Four in 10 respondents to an HM Revenue and Customs survey believe the Construction Industry Scheme is a burden on contractors.
The CIS scheme, the method by which construction companies pay tax, was amended in 2007.
It requires firms to provide monthly statements to all subcontractors paid gross, along with a return to HMRC, and to pass directly to HMRC any tax deductions made from payments to subcontractors.
Half of 7,000 firms surveyed by the HMRC said the nature of the scheme showed that HMRC did not trust the industry. However, almost a third admitted the industry would always find ways to avoid paying tax.
The study, Evaluating the Construction Industry Scheme, found 65 per cent said the new tax scheme is simpler to administer than the old scheme.
But Alistair Kendrick, director of employment tax services at accountants Mazars, said the report failed to address several of the major tax problems faced by the industry.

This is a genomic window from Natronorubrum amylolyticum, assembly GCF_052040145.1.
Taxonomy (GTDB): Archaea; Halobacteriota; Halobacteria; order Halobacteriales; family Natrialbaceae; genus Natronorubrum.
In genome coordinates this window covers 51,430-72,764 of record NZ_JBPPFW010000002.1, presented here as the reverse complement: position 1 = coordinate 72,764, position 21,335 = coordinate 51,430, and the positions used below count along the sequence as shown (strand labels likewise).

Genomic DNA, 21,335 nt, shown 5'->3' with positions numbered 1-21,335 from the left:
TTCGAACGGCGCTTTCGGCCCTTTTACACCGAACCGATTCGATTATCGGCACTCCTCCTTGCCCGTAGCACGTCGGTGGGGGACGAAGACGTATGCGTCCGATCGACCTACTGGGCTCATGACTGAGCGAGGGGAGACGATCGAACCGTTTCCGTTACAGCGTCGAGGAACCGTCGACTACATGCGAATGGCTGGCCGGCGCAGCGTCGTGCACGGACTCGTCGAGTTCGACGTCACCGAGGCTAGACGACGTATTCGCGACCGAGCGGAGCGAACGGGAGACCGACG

He said key issues included lack of compliance with tax rules on self employment by some firms, removal of “gross payment” tax status from some businesses and difficulty in registering subcontractors.
A number of subcontractors had lost gross payment status – the right to pay tax themselves rather than having it deducted by the main contractor – because they made errors or broke rules, he said. Losing this status can damage the subcontractors’ cashflow.
He said: “This report seems to suggest everything in the system is fine; I do not think that is the case.”
A spokesman for HMRC said contractors only lost their gross payment status if they broke published rules, but could appeal and HMRC would listen to reasonable excuses.
He said the report tried to get feedback from the industry. “We took steps to ensure the research reflected the opinions of all Construction Industry Schemecustomers both in the design of the survey, and in ensuring it was conducted by an independent research organisation - Ipsos Mori,” he said.